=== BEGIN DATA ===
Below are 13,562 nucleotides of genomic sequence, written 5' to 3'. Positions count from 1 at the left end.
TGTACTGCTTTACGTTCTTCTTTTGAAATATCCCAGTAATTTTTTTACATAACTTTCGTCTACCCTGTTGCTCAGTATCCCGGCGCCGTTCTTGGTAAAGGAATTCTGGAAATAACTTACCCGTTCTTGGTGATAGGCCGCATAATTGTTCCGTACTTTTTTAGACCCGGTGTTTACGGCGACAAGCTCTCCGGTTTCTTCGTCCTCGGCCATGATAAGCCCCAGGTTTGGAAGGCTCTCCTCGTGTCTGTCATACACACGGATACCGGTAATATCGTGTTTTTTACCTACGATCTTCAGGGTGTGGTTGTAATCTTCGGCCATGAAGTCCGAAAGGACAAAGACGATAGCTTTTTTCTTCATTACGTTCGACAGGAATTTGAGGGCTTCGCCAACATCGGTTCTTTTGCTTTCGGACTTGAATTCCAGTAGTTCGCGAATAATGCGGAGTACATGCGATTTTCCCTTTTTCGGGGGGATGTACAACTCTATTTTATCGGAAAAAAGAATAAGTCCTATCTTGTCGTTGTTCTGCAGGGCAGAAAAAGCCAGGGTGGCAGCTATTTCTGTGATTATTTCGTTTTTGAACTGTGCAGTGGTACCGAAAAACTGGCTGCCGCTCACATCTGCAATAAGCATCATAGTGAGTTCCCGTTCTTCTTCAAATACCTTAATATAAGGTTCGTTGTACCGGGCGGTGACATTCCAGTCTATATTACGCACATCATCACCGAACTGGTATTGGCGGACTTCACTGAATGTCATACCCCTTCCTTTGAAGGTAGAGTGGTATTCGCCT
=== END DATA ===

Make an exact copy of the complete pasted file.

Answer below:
Below are 13,562 nucleotides of genomic sequence, written 5' to 3'. Positions count from 1 at the left end.
TGTACTGCTTTACGTTCTTCTTTTGAAATATCCCAGTAATTTTTTTACATAACTTTCGTCTACCCTGTTGCTCAGTATCCCGGCGCCGTTCTTGGTAAAGGAATTCTGGAAATAACTTACCCGTTCTTGGTGATAGGCCGCATAATTGTTCCGTACTTTTTTAGACCCGGTGTTTACGGCGACAAGCTCTCCGGTTTCTTCGTCCTCGGCCATGATAAGCCCCAGGTTTGGAAGGCTCTCCTCGTGTCTGTCATACACACGGATACCGGTAATATCGTGTTTTTTACCTACGATCTTCAGGGTGTGGTTGTAATCTTCGGCCATGAAGTCCGAAAGGACAAAGACGATAGCTTTTTTCTTCATTACGTTCGACAGGAATTTGAGGGCTTCGCCAACATCGGTTCTTTTGCTTTCGGACTTGAATTCCAGTAGTTCGCGAATAATGCGGAGTACATGCGATTTTCCCTTTTTCGGGGGGATGTACAACTCTATTTTATCGGAAAAAAGAATAAGTCCTATCTTGTCGTTGTTCTGCAGGGCAGAAAAAGCCAGGGTGGCAGCTATTTCTGTGATTATTTCGTTTTTGAACTGTGCAGTGGTACCGAAAAACTGGCTGCCGCTCACATCTGCAATAAGCATCATAGTGAGTTCCCGTTCTTCTTCAAATACCTTAATATAAGGTTCGTTGTACCGGGCGGTGACATTCCAGTCTATATTACGCACATCATCACCGAACTGGTATTGGCGGACTTCACTGAATGTCATACCCCTTCCTTTGAAGGTAGAGTGGTATTCGCCT